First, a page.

Experimental conditions were developed whereby a culture of Bacillus cereus formed spores with reasonable synchrony following a growth cycle of some 8 hours. The cytology of this metamorphosis was studied by dark phase contrast, bright-field microscopy and electron microscopy of thin sections. Particular attention has been paid to the changes in chromatin patterns and these have been correlated with quantitative chemical estimations of the nucleic acids.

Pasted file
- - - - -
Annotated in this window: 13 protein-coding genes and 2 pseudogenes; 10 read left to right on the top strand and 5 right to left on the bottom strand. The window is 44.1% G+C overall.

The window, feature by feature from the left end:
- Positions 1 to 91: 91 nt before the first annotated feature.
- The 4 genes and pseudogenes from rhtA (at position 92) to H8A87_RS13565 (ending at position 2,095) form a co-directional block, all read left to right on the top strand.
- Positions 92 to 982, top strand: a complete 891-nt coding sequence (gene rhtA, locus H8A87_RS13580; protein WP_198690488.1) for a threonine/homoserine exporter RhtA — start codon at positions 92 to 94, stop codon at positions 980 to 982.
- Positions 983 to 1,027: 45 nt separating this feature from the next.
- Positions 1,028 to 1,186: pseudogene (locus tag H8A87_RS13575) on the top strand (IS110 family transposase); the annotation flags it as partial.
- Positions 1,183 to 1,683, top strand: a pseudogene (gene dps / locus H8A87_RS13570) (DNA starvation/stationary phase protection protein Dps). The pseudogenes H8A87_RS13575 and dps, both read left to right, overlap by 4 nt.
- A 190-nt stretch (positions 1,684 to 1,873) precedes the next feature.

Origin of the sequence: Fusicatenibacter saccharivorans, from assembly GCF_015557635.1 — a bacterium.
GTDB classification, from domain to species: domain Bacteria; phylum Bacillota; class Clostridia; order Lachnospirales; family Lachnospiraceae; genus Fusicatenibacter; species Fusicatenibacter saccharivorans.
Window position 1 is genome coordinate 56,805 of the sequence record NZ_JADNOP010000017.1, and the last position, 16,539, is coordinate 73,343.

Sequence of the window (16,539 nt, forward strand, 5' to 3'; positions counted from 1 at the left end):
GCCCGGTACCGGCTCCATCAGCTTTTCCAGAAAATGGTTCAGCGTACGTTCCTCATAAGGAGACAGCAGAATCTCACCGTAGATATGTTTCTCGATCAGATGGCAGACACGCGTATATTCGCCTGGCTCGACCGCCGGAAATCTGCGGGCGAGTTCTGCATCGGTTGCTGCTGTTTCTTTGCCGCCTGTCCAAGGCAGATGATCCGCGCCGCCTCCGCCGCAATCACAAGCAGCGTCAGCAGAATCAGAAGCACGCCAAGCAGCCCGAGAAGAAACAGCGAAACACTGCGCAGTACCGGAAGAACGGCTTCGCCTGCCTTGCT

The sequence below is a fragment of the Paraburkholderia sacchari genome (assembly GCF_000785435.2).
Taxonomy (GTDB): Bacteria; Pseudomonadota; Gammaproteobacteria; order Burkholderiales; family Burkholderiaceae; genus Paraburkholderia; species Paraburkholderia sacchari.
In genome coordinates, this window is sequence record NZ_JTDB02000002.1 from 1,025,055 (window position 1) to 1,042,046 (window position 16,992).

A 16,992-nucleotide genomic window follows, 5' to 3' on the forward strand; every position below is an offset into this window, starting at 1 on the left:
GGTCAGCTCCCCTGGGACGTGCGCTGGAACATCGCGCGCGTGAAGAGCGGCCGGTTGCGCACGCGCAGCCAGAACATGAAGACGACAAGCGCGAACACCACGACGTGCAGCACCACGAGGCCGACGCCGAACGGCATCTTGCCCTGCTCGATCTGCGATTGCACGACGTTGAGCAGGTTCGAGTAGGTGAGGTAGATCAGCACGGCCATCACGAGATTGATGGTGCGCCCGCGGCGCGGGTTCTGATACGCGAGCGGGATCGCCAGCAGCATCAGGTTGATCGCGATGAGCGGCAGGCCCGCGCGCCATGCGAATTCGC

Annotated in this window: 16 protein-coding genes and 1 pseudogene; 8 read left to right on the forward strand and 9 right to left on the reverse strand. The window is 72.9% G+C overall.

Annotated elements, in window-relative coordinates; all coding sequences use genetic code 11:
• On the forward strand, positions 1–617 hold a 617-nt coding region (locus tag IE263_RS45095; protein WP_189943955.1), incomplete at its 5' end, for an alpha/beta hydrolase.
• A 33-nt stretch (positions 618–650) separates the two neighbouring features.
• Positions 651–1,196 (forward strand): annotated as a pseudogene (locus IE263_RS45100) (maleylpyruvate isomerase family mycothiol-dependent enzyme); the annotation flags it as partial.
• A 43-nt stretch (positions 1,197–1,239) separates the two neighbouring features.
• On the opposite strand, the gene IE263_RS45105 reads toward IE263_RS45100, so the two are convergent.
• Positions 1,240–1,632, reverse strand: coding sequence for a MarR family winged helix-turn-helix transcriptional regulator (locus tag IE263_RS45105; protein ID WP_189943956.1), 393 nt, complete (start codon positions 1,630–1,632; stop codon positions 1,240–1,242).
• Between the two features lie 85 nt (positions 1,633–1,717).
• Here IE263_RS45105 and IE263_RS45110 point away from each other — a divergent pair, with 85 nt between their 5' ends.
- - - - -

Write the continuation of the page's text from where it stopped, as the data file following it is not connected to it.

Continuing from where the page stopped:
The cell commencing sporulation contains two compact chromatin bodies and twice the spore amount of deoxyribonucleic acid. Following fusion of the two chromatin bodies, one-half of this chromatin becomes located at a cell end. A transverse septum growing inwards from, and remaining attached to, the inner surface of the cell wall separates this end-piece of chromatin and some associated cytoplasm from the rest of the cell to form the primordial spore. Although the synthesis of deoxyribonucleic acid ceases during the segregation process, it recommences in this organism and continues at a linear rate as the spore develops. Tracer studies with radioactive phosphorus indicated that this further synthesis is confined to the non-spore portion of the sporangium. Although the net synthesis of ribonucleic acid ceased prior to the onset of sporogenesis, some evidence of a turnover of this fraction during the sporulation process was found.